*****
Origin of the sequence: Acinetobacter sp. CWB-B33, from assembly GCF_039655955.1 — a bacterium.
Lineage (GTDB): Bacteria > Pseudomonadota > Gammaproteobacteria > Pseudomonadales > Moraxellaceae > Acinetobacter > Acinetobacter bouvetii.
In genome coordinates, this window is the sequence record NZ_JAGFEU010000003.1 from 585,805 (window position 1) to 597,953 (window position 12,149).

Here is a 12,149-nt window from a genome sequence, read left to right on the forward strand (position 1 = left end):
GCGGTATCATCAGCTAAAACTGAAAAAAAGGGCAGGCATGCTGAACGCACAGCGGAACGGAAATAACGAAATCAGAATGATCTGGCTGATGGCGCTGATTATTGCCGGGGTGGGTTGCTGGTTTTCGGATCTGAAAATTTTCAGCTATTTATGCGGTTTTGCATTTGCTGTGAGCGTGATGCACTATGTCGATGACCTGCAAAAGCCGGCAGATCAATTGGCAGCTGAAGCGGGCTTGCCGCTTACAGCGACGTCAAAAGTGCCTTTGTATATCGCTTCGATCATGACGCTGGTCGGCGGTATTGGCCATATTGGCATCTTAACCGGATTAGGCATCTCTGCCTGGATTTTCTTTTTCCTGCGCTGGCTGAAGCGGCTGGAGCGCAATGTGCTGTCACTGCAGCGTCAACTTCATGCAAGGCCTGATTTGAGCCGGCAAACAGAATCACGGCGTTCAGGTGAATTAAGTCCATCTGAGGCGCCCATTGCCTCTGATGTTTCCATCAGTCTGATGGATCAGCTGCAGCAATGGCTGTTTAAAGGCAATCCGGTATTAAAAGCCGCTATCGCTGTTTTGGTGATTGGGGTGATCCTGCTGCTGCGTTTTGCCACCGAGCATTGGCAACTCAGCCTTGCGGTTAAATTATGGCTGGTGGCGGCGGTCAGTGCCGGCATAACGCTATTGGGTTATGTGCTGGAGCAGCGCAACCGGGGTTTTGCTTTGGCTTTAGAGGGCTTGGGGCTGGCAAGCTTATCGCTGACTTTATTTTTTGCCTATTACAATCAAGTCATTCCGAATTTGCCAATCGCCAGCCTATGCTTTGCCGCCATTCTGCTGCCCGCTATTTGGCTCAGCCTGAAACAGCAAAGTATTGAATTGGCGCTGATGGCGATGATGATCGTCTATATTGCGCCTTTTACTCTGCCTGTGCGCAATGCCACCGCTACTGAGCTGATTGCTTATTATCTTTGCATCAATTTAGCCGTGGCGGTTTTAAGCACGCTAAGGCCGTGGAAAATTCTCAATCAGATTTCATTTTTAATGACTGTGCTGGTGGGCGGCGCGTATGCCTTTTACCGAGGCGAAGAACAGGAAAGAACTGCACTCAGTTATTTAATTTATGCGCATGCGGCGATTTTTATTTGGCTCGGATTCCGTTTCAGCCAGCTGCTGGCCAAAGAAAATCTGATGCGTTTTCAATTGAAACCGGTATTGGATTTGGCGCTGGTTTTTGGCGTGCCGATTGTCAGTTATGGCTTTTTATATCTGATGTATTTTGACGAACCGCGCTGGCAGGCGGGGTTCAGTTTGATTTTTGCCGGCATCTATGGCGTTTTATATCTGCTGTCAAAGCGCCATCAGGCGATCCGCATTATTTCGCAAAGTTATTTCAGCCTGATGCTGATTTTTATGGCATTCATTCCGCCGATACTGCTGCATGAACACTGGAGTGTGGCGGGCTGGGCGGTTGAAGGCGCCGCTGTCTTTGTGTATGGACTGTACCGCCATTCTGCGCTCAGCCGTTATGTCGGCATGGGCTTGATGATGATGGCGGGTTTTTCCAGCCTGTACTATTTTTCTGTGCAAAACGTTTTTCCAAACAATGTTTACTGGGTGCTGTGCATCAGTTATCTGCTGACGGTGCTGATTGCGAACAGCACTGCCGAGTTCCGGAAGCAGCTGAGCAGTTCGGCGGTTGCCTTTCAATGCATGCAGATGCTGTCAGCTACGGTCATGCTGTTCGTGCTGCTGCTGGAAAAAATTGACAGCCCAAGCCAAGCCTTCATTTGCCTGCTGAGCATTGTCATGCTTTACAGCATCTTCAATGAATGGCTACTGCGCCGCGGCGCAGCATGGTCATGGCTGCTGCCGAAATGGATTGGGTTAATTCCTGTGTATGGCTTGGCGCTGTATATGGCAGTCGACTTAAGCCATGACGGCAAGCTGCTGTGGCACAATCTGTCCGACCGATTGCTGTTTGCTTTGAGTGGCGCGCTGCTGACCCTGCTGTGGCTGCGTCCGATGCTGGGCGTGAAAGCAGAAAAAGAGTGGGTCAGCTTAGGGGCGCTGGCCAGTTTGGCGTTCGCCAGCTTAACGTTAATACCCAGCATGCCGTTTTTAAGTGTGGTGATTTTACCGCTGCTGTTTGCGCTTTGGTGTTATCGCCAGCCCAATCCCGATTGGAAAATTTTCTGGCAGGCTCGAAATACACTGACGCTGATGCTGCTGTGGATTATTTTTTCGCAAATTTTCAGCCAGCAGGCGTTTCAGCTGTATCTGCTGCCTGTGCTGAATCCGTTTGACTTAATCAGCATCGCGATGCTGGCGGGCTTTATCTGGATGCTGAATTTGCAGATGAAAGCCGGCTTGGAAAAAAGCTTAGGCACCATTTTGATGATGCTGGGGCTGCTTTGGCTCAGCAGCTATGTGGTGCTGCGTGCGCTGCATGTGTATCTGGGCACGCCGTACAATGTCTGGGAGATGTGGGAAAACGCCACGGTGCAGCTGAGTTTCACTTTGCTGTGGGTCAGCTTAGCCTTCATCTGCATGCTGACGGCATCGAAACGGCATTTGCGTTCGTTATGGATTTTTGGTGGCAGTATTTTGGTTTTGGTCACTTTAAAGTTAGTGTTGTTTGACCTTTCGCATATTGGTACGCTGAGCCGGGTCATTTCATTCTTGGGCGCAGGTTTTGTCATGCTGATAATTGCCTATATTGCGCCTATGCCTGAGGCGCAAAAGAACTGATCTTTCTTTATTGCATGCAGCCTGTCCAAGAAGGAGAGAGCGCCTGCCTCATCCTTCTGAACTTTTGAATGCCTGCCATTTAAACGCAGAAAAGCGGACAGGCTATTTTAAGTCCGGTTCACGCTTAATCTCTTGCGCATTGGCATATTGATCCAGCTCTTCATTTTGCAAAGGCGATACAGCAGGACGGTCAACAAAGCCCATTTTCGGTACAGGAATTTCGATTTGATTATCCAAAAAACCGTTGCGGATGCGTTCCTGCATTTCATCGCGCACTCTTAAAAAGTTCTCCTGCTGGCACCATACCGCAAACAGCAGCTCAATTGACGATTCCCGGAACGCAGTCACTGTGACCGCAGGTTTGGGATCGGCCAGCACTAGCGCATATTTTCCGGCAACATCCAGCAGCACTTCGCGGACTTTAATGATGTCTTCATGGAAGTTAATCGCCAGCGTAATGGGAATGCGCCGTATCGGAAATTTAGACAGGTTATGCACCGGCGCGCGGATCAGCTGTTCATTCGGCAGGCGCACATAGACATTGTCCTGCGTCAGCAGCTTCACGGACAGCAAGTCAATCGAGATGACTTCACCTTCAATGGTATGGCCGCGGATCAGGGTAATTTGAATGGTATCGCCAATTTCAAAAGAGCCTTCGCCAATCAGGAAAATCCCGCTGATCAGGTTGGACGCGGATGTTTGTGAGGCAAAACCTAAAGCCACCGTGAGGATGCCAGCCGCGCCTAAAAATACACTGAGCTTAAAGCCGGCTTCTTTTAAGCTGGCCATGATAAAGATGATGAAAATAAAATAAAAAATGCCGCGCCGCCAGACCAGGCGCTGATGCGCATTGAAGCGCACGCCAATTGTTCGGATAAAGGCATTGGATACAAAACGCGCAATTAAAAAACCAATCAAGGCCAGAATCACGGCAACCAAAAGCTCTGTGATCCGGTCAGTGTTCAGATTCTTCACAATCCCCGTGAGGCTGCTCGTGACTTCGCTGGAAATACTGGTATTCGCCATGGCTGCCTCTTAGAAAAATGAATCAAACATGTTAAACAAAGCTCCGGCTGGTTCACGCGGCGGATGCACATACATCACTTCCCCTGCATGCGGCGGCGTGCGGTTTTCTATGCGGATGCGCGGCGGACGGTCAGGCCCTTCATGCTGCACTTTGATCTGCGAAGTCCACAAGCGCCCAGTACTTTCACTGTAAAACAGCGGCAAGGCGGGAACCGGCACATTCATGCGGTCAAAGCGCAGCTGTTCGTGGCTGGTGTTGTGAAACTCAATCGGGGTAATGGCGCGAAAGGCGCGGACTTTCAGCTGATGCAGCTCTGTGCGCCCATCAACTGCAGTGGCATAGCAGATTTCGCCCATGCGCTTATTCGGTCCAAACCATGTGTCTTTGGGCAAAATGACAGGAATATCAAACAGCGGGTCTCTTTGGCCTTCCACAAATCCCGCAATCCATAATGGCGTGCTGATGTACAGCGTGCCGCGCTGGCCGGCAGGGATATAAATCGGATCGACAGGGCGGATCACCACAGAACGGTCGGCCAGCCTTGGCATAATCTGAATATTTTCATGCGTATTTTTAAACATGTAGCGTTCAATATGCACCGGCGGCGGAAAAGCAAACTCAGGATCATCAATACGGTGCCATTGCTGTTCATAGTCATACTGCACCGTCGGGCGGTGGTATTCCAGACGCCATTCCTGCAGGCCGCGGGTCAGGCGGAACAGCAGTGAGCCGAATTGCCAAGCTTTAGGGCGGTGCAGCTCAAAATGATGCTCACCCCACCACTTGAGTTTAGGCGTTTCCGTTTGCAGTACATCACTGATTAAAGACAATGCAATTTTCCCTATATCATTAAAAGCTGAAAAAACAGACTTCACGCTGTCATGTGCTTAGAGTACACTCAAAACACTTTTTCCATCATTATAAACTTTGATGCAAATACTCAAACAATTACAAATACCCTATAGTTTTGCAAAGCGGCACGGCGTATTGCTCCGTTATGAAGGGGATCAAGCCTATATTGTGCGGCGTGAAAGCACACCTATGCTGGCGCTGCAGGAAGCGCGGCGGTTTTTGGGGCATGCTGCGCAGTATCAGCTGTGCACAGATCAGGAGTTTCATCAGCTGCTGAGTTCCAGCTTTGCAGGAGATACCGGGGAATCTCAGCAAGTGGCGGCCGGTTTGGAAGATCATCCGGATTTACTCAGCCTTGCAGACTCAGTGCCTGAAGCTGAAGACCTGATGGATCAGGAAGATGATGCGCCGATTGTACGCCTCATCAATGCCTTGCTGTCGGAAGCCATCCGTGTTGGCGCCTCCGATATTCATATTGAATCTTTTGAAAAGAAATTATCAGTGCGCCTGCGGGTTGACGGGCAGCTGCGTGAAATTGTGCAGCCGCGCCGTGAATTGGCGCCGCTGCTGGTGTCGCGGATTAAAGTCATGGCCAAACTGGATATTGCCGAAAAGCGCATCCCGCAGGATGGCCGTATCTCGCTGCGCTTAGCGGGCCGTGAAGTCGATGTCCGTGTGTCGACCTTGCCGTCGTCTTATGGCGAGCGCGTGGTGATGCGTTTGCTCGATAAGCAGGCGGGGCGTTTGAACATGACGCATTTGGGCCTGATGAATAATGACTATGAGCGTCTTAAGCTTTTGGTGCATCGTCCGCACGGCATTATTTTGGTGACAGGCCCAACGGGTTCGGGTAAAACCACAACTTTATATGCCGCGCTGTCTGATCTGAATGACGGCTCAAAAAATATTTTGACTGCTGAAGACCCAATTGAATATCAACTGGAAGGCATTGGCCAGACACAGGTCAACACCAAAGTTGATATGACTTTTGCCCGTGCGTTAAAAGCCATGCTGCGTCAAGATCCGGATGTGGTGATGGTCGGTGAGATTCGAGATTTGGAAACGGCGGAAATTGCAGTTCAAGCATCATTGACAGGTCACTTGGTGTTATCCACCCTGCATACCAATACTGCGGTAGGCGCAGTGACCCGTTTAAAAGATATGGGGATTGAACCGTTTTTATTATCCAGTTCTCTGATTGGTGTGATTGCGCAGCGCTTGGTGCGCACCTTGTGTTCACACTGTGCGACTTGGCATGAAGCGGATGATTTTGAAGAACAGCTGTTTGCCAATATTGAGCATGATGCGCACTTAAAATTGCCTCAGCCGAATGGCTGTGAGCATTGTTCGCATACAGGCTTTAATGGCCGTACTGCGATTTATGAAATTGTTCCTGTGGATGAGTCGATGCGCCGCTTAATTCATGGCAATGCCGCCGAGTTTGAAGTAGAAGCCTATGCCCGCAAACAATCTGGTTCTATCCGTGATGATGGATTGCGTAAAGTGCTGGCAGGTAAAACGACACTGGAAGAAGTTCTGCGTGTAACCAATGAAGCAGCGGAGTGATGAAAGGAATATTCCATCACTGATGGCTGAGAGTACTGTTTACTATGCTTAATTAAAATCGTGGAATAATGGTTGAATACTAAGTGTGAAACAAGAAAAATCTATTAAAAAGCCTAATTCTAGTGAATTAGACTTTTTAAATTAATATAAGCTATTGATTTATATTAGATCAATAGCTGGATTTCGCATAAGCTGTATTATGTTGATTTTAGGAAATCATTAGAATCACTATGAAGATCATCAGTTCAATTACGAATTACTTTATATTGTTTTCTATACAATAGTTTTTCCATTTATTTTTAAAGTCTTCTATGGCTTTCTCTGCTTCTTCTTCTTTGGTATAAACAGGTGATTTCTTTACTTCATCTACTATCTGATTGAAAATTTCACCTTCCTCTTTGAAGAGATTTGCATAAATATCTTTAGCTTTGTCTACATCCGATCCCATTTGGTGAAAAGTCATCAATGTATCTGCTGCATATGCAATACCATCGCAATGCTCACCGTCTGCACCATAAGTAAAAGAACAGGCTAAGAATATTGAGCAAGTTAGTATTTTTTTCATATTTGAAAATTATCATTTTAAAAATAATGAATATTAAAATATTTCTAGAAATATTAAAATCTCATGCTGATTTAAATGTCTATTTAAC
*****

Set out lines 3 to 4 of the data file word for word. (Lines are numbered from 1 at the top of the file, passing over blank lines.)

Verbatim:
In genome coordinates, this window is the sequence record NZ_JAGFEU010000003.1 from 585,805 (window position 1) to 597,953 (window position 12,149).

Here is a 12,149-nt window from a genome sequence, read left to right on the forward strand (position 1 = left end):